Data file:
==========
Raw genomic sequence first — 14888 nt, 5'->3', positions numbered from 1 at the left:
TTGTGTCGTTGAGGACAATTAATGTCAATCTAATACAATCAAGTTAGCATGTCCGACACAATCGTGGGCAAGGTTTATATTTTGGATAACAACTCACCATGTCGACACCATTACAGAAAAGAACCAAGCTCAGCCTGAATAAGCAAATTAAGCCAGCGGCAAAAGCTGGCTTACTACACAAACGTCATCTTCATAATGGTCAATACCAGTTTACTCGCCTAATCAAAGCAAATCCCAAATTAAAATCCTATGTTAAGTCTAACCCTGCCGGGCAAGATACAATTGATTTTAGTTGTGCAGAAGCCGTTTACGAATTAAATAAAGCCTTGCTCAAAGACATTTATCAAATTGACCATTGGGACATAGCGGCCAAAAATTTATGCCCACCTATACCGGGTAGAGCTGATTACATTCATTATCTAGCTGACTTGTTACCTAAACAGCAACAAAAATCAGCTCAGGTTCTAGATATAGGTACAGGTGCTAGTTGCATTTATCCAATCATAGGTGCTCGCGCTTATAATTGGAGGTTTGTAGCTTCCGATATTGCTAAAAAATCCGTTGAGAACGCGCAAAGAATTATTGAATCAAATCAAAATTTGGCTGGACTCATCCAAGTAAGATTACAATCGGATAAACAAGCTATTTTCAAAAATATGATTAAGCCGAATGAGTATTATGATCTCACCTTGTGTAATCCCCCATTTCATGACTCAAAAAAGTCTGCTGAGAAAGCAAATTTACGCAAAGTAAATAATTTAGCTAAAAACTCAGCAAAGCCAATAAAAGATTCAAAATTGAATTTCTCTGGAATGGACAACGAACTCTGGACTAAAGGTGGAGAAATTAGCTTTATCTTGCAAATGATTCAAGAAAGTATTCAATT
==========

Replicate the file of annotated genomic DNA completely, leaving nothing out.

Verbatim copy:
Raw genomic sequence first — 14888 nt, 5'->3', positions numbered from 1 at the left:
TTGTGTCGTTGAGGACAATTAATGTCAATCTAATACAATCAAGTTAGCATGTCCGACACAATCGTGGGCAAGGTTTATATTTTGGATAACAACTCACCATGTCGACACCATTACAGAAAAGAACCAAGCTCAGCCTGAATAAGCAAATTAAGCCAGCGGCAAAAGCTGGCTTACTACACAAACGTCATCTTCATAATGGTCAATACCAGTTTACTCGCCTAATCAAAGCAAATCCCAAATTAAAATCCTATGTTAAGTCTAACCCTGCCGGGCAAGATACAATTGATTTTAGTTGTGCAGAAGCCGTTTACGAATTAAATAAAGCCTTGCTCAAAGACATTTATCAAATTGACCATTGGGACATAGCGGCCAAAAATTTATGCCCACCTATACCGGGTAGAGCTGATTACATTCATTATCTAGCTGACTTGTTACCTAAACAGCAACAAAAATCAGCTCAGGTTCTAGATATAGGTACAGGTGCTAGTTGCATTTATCCAATCATAGGTGCTCGCGCTTATAATTGGAGGTTTGTAGCTTCCGATATTGCTAAAAAATCCGTTGAGAACGCGCAAAGAATTATTGAATCAAATCAAAATTTGGCTGGACTCATCCAAGTAAGATTACAATCGGATAAACAAGCTATTTTCAAAAATATGATTAAGCCGAATGAGTATTATGATCTCACCTTGTGTAATCCCCCATTTCATGACTCAAAAAAGTCTGCTGAGAAAGCAAATTTACGCAAAGTAAATAATTTAGCTAAAAACTCAGCAAAGCCAATAAAAGATTCAAAATTGAATTTCTCTGGAATGGACAACGAACTCTGGACTAAAGGTGGAGAAATTAGCTTTATCTTGCAAATGATTCAAGAAAGTATTCAATT